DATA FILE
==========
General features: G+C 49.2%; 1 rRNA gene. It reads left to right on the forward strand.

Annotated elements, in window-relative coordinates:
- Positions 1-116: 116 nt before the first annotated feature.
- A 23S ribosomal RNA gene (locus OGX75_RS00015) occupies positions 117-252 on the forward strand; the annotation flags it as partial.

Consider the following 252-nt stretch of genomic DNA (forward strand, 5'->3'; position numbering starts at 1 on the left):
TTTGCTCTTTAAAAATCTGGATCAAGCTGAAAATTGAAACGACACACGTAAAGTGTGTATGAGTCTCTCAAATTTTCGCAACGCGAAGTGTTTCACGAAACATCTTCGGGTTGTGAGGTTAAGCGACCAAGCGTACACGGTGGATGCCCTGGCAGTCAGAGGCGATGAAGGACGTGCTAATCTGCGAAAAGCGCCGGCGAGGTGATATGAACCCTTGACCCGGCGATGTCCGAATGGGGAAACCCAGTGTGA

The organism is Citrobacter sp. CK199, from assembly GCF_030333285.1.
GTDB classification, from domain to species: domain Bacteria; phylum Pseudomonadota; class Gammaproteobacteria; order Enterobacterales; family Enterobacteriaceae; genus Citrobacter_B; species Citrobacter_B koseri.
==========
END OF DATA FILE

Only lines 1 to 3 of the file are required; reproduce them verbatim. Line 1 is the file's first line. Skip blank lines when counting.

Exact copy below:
General features: G+C 49.2%; 1 rRNA gene. It reads left to right on the forward strand.

Annotated elements, in window-relative coordinates:
- Positions 1-116: 116 nt before the first annotated feature.